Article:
• How to attract great people to your mission and keep your superstars happy and motivated
  • How to build and nurture the board of your dreams
  • How to get the staff and board to actually work together as partners
  • The right way to approach strategic planning, even on a budget
  • How to build a sustainable and balanced fundraising program
  • How to create a crisis management plan
  • The best way to navigate – and prepare for – leadership transitions

For me, writing this book was a dream come true. I just know it will be enormously helpful for you and anybody ­– staff or board – who wants to step up their nonprofit game right now.

And as I wrote above, there’s no time to waste.

You can order it on Amazon today.

2 GREAT REASONS TO PRE-ORDER THE BOOK TODAY

Pre-orders on Amazon make a difference in how much exposure the book gets. So I want to incent you to buy it before March 6 (and if you’re reading this AFTER March 6, 2017, don’t worry – the book itself will still be enormously valuable for you and your nonprofit.)

So here are two great reasons to buy it right now…

1) You will save money. The book is selling right now at 35% off the list price. I have no idea how long Amazon will keep that sale going, but they have promised to keep the discount for anybody who pre-orders.

2) You will get extra free bonuses. The details are on my book website at NonprofitsAreMessy.com. But only Bonus 1 will remain available after launch.

DON’T JUST TAKE MY WORD FOR IT

Some reviews have already come in from people who got an early copy. Note: these are actual unsolicited reviews from people who have actually read the book.

Beth Kanter: “First, let me say this now – this is a MUST-READ book for nonprofit leaders and board members. Go buy the book now because it is going to be a huge hit.”  (Full review here)

Danielle Kempe: “[Joan’s] book is WONDERFUL! I hate putting it down and read it every chance I get. I even stopped playing Pokemon Go on my subway commute… so I can read this book instead. Thank you for telling it like it is but also having practical real-world advice… It’s also helped me think about what I need to add to my own leadership skills to be ready to be a Development Director… I’m going to recommend the book to all of my friends in the nonprofit space!”

Matt Glazer: Half way through the book and it is already highlighted, marked up, and something I want to make sure every chair and chair-elect reads on my board. Thank you Joan!”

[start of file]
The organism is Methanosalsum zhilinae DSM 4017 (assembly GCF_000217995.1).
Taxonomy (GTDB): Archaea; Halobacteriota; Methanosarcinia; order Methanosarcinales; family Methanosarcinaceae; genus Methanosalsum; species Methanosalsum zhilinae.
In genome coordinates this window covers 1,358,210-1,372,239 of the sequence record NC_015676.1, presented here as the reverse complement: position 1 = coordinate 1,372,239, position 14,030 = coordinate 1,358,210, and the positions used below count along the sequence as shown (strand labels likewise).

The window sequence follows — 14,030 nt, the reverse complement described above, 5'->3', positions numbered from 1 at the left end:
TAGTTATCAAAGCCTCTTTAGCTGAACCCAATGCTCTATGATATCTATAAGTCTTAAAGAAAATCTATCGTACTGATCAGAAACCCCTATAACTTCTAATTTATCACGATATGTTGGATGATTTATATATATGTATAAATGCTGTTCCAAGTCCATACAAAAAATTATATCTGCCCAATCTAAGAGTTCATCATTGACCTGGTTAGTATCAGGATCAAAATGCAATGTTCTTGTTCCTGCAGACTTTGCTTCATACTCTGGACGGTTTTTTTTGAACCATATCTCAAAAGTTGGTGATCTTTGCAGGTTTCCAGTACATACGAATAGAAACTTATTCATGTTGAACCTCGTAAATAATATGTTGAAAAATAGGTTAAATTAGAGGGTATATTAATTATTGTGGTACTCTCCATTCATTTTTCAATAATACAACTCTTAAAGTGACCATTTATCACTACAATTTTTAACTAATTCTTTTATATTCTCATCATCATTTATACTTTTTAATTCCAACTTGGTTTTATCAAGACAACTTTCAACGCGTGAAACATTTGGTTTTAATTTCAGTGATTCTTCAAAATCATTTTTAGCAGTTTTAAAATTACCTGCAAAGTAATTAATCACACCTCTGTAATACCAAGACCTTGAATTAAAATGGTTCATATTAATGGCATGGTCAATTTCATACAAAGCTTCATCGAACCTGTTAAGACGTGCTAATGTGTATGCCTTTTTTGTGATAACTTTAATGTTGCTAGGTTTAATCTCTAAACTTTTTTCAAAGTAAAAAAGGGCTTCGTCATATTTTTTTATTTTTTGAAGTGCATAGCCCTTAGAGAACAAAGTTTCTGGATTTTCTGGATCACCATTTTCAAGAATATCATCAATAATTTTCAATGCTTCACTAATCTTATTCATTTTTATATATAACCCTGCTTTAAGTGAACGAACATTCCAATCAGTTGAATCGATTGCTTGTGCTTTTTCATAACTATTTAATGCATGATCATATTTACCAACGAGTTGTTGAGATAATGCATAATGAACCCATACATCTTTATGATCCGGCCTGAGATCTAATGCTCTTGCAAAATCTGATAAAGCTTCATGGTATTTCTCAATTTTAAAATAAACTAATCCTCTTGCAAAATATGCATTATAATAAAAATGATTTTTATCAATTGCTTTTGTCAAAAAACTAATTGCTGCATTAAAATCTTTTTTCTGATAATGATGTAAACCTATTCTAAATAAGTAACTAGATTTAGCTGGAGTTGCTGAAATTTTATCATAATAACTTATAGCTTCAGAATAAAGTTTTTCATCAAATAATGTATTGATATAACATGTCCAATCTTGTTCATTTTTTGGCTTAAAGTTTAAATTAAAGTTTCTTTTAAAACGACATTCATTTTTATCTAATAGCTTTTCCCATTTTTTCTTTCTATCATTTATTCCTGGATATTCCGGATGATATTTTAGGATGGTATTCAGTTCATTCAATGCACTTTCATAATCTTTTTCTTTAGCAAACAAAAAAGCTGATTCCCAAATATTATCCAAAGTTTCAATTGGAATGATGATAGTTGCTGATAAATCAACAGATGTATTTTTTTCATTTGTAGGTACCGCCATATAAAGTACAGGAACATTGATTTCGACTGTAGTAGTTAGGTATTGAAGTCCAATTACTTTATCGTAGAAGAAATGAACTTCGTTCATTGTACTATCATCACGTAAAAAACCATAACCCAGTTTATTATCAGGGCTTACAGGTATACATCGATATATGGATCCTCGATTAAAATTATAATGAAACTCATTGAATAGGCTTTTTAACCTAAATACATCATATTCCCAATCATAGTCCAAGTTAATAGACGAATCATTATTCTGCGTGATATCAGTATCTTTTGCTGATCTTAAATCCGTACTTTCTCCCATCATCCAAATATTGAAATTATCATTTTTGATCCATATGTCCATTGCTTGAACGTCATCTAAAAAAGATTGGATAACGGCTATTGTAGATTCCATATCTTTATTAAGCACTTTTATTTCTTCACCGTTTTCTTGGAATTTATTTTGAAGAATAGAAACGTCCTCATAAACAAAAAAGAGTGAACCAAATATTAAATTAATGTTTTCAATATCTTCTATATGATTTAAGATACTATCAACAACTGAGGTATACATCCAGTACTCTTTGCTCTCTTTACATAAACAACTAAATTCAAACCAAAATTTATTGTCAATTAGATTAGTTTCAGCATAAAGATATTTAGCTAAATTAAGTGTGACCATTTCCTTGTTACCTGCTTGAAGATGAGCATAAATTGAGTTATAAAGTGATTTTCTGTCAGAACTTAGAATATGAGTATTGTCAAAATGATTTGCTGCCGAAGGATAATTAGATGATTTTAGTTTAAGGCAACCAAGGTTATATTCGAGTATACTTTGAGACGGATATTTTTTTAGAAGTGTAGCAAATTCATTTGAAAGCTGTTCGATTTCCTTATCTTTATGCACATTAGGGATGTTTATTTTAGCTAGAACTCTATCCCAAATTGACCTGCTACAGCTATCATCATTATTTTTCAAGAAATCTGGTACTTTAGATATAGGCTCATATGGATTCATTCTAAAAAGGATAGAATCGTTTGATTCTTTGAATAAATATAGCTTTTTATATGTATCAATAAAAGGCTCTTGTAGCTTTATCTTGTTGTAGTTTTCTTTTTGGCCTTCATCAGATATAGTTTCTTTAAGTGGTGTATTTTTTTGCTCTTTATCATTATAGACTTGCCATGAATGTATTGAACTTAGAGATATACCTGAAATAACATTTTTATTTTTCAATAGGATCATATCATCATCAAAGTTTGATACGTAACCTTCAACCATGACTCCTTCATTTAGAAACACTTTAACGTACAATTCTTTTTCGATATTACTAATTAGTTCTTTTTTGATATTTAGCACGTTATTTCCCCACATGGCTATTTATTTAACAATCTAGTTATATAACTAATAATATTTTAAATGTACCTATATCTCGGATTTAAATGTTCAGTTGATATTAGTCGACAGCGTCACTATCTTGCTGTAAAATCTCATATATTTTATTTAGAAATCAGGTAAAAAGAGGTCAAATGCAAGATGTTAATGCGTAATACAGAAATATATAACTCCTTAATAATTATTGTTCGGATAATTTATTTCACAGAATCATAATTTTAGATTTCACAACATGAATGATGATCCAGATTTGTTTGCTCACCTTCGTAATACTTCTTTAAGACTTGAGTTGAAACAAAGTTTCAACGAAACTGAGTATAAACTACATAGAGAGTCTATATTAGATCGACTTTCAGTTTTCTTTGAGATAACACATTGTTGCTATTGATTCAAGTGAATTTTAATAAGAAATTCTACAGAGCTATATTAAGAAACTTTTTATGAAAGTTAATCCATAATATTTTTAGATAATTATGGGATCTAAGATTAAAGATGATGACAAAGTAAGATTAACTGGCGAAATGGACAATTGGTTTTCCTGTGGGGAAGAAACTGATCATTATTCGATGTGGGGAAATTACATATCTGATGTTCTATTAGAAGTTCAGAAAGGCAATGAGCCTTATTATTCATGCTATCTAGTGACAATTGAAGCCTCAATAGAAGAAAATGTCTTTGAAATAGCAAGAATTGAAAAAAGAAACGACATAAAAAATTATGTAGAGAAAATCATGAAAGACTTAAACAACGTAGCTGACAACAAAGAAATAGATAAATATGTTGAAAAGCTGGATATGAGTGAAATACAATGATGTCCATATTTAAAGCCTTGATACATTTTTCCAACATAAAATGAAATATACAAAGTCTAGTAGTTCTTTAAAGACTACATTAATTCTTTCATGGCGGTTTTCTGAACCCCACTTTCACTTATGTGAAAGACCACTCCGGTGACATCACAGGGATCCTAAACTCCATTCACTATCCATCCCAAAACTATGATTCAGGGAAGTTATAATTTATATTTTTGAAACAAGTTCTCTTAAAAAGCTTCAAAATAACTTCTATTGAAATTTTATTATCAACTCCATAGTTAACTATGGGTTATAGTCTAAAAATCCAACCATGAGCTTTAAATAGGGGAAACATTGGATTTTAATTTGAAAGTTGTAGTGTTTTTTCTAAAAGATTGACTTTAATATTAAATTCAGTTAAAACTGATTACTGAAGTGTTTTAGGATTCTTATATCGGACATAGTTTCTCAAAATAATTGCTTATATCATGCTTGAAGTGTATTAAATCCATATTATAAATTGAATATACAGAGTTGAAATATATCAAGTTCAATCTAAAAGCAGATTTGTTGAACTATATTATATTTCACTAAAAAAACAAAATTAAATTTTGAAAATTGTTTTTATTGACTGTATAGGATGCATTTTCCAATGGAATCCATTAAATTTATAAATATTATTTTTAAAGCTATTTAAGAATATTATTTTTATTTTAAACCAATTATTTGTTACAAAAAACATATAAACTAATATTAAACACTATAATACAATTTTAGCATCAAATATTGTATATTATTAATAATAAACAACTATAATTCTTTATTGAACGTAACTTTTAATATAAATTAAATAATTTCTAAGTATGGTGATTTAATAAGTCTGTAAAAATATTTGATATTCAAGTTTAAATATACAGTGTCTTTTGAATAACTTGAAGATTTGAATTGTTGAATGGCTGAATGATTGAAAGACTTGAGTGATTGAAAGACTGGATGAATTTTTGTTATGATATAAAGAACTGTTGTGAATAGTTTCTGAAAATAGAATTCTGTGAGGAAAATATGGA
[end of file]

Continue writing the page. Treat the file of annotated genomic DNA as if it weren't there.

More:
George Hayes: “Wow! Bursting with tips and a delight to read. It’s a huge help to me already.”

PLEASE SHARE FAR AND WIDE

A lot of nonprofit leaders are feeling anxious right now. If you know anybody who feels that way, please share this blog post. They – and I – will appreciate it.

Joan Garry
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Joan Garry

Widely known as the "Dear Abby" of nonprofit leadership, Joan works with board and staff as a strategic advisor, crisis manager, change agent and strategic planner. Joan also teaches at the University of Pennsylvania with a focus on nonprofit communications and leadership.
Joan Garry
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  • Michal Nortness

    ordered the book last week – can hardly wait. seriously. 🙂

    • Michael.
      Thank you. Amazon is experiencing some shipping delays – driving me and those who pre-ordered a bit crazy. I hope you will have the book soon and look forward to an honest review on amazon when you are finished.

      • Michal Nortness

        yes, I discovered that when they sent me a notice saying ETA was between March 30 and May something or other. Wow. Please note, it’s Michal – no ‘e’. 🙂

  • Can’t wait for my book! Thank you for all the hard work. I drink the kool-aid weekly! 🙂

    • AJW. Thank you. Hope it arrives soon and hope you’ll offer an honest review on Amazon.

  • LeftCoastPacker

    Love the info and advice. Could do without the overt political stuff.

    • Bekka Ross Russell

      How could this possibly have been less partisan? All it does is acknowledge that the country is in political transition, and it would have been frankly irresponsible to do less. In fact, I wish there were more targeted information on how things like Trump’s massive proposed cuts to social safety nets and international aid are likely to impact nonprofits in the coming months. Still, another useful piece from Joan, and I’ve preordered the book.

      • Bekka. I appreciate the feedback and will acknowledge that while I work hard to check my politics at the door, I need to think more broadly so that my advice is relevant to every reader. Thank you for the thoughtful feedback and for purchasing my book. I will be anxious to hear what you think of it.

        • Bekka Ross Russell

          Thanks, I am looking forward to reading it! I also want to clarify that my intention was to defend your piece as quite successful in limiting personal political opinion, not to critique it. As more information comes out about how his budgets will potentially affect NGO funding and beneficiaries, I hope you will continue to thoughtfully inform us on the issues we may face! (And of course, this would apply to any president proposing major changings in international aid and social safety net funding.)

    • LeftCoastPacker. As I just said below, I try to check my own politics at the blog door clearly with varying degrees of advice. You (and Bekka below) offer me a kind and thoughtful wake up call.